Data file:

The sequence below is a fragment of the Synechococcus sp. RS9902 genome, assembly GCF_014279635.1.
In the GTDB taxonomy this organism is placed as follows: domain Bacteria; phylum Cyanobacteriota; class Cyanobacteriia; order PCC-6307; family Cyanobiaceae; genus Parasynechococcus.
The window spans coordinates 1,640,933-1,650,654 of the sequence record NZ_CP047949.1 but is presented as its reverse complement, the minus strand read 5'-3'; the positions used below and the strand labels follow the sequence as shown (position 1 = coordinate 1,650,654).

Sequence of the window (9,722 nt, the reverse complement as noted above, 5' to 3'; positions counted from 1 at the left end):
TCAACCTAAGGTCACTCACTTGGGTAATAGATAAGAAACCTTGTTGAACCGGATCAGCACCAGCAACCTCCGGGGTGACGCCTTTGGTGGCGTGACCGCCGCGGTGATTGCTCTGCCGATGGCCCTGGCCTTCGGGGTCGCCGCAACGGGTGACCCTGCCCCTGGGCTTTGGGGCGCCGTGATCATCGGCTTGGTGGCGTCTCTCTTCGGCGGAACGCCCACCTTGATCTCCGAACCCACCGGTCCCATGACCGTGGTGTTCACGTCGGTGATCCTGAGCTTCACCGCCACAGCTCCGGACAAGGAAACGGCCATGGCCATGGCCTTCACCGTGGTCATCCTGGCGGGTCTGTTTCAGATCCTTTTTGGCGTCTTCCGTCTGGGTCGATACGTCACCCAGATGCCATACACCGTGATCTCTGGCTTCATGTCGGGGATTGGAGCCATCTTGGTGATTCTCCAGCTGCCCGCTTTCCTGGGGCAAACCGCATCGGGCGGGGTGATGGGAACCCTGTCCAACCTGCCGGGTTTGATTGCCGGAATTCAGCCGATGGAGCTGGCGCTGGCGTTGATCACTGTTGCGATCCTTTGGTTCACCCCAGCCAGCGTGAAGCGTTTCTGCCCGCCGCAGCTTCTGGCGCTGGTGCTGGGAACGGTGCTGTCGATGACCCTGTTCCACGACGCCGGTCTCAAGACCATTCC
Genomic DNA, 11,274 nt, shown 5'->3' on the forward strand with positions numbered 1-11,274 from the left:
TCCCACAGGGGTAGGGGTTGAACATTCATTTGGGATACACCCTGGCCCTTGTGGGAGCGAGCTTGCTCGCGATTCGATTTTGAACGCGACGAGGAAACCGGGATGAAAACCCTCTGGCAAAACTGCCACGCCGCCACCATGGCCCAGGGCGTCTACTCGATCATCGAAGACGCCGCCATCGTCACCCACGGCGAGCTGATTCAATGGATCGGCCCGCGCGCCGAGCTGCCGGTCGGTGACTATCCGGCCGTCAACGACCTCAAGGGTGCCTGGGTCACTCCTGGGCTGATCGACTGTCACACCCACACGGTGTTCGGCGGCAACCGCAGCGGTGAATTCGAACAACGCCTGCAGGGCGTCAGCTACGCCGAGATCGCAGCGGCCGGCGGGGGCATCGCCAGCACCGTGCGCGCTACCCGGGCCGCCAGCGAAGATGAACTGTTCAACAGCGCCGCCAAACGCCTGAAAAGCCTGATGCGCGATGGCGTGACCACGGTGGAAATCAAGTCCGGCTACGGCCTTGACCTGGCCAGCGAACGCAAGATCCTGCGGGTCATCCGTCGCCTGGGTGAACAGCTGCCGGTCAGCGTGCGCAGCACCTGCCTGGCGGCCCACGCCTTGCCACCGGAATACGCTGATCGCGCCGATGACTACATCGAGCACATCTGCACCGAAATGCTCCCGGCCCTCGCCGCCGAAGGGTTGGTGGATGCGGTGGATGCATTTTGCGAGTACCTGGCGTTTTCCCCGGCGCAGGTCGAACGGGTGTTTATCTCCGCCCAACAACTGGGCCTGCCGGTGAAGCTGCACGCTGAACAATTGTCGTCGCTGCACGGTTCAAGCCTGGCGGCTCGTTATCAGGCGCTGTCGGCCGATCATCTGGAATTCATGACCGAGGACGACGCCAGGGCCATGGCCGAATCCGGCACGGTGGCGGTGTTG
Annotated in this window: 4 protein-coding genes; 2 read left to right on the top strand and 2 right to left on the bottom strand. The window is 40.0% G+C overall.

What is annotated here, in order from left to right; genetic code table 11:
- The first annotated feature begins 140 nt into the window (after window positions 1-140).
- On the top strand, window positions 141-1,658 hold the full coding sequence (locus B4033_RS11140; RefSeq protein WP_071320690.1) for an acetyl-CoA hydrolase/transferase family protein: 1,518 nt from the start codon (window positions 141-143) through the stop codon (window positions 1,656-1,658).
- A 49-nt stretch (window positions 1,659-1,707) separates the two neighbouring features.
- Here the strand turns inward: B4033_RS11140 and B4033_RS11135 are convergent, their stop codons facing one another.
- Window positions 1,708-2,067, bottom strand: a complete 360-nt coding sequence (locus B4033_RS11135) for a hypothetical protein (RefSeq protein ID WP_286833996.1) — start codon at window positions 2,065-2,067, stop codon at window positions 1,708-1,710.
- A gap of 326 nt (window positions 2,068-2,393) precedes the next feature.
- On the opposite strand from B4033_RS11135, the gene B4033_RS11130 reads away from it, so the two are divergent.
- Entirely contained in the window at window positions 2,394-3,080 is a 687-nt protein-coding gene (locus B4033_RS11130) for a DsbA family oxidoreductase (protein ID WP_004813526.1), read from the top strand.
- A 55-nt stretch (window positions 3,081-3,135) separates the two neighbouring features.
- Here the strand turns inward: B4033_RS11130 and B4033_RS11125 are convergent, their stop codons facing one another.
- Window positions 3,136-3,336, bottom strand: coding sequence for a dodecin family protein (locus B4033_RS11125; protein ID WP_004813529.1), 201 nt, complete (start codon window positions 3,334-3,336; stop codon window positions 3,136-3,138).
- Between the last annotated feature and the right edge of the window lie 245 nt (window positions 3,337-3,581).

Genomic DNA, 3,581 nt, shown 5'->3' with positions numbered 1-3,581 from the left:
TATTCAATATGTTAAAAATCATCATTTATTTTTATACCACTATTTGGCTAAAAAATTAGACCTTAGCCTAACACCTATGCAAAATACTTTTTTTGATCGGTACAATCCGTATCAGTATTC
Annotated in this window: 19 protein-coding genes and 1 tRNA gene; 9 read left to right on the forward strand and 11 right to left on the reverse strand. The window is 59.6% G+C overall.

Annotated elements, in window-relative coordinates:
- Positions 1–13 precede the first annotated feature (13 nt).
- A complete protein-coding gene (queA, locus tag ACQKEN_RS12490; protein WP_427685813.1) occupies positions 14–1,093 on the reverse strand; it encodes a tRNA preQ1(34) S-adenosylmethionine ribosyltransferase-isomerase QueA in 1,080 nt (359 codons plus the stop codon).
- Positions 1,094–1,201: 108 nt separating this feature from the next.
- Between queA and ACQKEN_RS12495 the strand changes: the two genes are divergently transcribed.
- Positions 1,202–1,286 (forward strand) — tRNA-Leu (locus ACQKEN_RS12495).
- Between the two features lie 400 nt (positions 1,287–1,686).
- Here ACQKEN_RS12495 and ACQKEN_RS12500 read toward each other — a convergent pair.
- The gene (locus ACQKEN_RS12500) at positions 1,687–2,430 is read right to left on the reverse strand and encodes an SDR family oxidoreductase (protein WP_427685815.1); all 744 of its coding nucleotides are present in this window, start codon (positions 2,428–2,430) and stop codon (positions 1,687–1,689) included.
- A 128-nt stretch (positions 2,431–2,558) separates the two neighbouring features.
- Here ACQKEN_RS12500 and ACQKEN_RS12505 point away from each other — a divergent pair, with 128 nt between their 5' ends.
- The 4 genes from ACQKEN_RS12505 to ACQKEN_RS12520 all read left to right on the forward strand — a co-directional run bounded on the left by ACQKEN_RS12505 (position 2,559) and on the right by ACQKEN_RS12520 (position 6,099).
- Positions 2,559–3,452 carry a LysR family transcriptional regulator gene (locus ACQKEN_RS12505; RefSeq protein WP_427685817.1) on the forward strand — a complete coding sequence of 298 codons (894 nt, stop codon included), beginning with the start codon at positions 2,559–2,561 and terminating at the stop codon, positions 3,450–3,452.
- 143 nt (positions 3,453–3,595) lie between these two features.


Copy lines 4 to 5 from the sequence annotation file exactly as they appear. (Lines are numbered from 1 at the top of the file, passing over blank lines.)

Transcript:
Sequence of the window (9,722 nt, the reverse complement as noted above, 5' to 3'; positions counted from 1 at the left end):
TCAACCTAAGGTCACTCACTTGGGTAATAGATAAGAAACCTTGTTGAACCGGATCAGCACCAGCAACCTCCGGGGTGACGCCTTTGGTGGCGTGACCGCCGCGGTGATTGCTCTGCCGATGGCCCTGGCCTTCGGGGTCGCCGCAACGGGTGACCCTGCCCCTGGGCTTTGGGGCGCCGTGATCATCGGCTTGGTGGCGTCTCTCTTCGGCGGAACGCCCACCTTGATCTCCGAACCCACCGGTCCCATGACCGTGGTGTTCACGTCGGTGATCCTGAGCTTCACCGCCACAGCTCCGGACAAGGAAACGGCCATGGCCATGGCCTTCACCGTGGTCATCCTGGCGGGTCTGTTTCAGATCCTTTTTGGCGTCTTCCGTCTGGGTCGATACGTCACCCAGATGCCATACACCGTGATCTCTGGCTTCATGTCGGGGATTGGAGCCATCTTGGTGATTCTCCAGCTGCCCGCTTTCCTGGGGCAAACCGCATCGGGCGGGGTGATGGGAACCCTGTCCAACCTGCCGGGTTTGATTGCCGGAATTCAGCCGATGGAGCTGGCGCTGGCGTTGATCACTGTTGCGATCCTTTGGTTCACCCCAGCCAGCGTGAAGCGTTTCTGCCCGCCGCAGCTTCTGGCGCTGGTGCTGGGAACGGTGCTGTCGATGACCCTGTTCCACGACGCCGGTCTCAAGACCATTCC